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dc.contributor.authorPiety, Nathaniel Z.
dc.contributor.authorGeorge, Alex
dc.contributor.authorSerrano, Sonia
dc.contributor.authorLanzi, Maria R.
dc.contributor.authorPatel, Palka R.
dc.contributor.authorNoli, Maria P.
dc.contributor.authorKahan, Silvina
dc.contributor.authorNirenberg, Damian
dc.contributor.authorCamanda, João F.
dc.contributor.authorAirewele, Gladstone
dc.contributor.authorShevkoplyas, Sergey S.
dc.date.accessioned2020-03-10T19:51:18Z
dc.date.available2020-03-10T19:51:18Z
dc.date.issued4/3/2017
dc.identifier.citationCopyright 2017 Scientific Reports. Recommended citation: Piety, Nathaniel Z., Alex George, Sonia Serrano, Maria R. Lanzi, Palka R. Patel, Maria P. Noli, Silvina Kahan et al. "A paper-based test for screening newborns for sickle cell disease." Scientific reports 7 (2017): 45488. DOI: 10.1038/srep45488 URL: https://www.nature.com/articles/srep45488.pdf Reproduced in accordance with the original publisher’s licensing terms and with permission from the author(s).
dc.identifier.urihttps://hdl.handle.net/10657/6191
dc.description.abstractThe high cost, complexity and reliance on electricity, specialized equipment and supplies associated with conventional diagnostic methods limit the scope and sustainability of newborn screening for sickle cell disease (SCD) in sub-Saharan Africa and other resource-limited areas worldwide. Here we describe the development of a simple, low-cost, rapid, equipment- and electricity-free paper-based test capable of detecting sickle hemoglobin (HbS) in newborn blood samples with a limit of detection of 2% HbS. We validated this newborn paper-based test in a cohort of 159 newborns at an obstetric hospital in Cabinda, Angola. Newborn screening results using the paper-based test were compared to conventional isoelectric focusing (IEF). The test detected the presence of HbS with 81.8% sensitivity and 83.3% specificity, and identified SCD newborns with 100.0% sensitivity and 70.7% specificity. The use of the paper-based test in a two-stage newborn screening process could have excluded about 70% of all newborns from expensive confirmatory testing by IEF, without missing any of the SCD newborns in the studied cohort. This study demonstrates the potential utility of the newborn paper-based test for reducing the overall cost of screening newborns for SCD and thus increasing the practicality of universal newborn SCD screening programs in resource-limited settings.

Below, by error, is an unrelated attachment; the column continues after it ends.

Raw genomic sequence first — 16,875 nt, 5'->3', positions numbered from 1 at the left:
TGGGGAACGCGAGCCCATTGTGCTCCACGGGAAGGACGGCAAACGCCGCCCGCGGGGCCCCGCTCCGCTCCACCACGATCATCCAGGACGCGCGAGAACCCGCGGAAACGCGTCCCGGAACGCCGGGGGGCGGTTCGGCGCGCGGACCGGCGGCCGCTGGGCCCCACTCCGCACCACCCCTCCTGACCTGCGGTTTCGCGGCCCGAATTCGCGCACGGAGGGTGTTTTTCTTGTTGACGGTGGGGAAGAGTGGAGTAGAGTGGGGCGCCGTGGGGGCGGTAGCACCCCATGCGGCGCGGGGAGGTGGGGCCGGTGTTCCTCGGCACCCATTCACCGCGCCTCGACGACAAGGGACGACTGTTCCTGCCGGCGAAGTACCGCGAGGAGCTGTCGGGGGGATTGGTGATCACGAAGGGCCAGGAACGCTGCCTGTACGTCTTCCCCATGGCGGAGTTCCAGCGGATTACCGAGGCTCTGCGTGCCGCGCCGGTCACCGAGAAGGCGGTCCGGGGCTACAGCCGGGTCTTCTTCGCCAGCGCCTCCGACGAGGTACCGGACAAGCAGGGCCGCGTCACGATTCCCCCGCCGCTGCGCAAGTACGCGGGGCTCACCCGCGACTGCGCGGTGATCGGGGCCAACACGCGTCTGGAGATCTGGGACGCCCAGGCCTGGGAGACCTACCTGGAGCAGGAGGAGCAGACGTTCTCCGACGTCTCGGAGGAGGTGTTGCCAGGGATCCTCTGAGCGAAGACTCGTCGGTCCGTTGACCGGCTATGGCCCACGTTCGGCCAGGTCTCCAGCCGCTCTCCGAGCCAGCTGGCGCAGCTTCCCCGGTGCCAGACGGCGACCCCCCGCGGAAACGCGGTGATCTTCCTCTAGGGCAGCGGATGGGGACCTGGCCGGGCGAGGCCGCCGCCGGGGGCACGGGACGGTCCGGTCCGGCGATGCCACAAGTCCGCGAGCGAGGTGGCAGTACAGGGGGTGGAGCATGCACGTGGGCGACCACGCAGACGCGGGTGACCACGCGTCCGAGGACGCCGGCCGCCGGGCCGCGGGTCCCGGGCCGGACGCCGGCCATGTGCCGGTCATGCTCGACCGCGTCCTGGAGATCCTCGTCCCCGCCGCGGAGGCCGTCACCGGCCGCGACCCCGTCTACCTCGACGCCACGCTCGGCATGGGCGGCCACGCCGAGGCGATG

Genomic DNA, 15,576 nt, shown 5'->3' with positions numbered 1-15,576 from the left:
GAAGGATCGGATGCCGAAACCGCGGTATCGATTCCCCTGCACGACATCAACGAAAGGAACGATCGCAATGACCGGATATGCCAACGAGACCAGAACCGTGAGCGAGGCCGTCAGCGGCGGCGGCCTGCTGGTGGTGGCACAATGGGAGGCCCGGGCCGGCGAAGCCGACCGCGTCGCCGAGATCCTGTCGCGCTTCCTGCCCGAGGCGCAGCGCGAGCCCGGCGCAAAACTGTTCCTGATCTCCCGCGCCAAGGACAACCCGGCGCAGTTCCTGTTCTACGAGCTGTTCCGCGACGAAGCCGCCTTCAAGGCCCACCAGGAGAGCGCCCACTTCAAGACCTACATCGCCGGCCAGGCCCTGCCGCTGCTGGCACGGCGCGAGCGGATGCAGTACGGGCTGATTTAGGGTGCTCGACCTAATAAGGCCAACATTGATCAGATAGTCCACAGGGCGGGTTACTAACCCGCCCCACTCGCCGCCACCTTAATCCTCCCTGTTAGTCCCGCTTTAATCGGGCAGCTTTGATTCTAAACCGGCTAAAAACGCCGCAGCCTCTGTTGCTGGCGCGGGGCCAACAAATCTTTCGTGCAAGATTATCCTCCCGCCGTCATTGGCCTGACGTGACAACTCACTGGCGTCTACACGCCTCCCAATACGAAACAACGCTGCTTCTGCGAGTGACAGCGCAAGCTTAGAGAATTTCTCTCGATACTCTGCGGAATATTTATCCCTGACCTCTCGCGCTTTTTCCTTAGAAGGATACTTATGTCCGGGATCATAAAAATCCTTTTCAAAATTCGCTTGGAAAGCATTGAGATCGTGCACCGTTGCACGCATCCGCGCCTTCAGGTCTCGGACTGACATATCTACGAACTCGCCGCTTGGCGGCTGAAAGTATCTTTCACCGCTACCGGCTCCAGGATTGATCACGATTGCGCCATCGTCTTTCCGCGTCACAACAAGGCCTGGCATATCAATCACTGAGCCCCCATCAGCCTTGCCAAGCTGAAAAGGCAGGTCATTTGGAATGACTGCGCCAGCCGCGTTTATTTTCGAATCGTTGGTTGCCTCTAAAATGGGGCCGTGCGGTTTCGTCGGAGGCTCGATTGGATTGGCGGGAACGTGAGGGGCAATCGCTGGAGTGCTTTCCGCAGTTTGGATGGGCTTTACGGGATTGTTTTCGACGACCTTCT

dc.language.isoen_US
dc.publisherScientific Reports
dc.subjectdiagnosis
dc.subjectsickle cell disease
dc.titleA Paper-Based Test for Screening Newborns for Sickle Cell Disease
dc.typearticle


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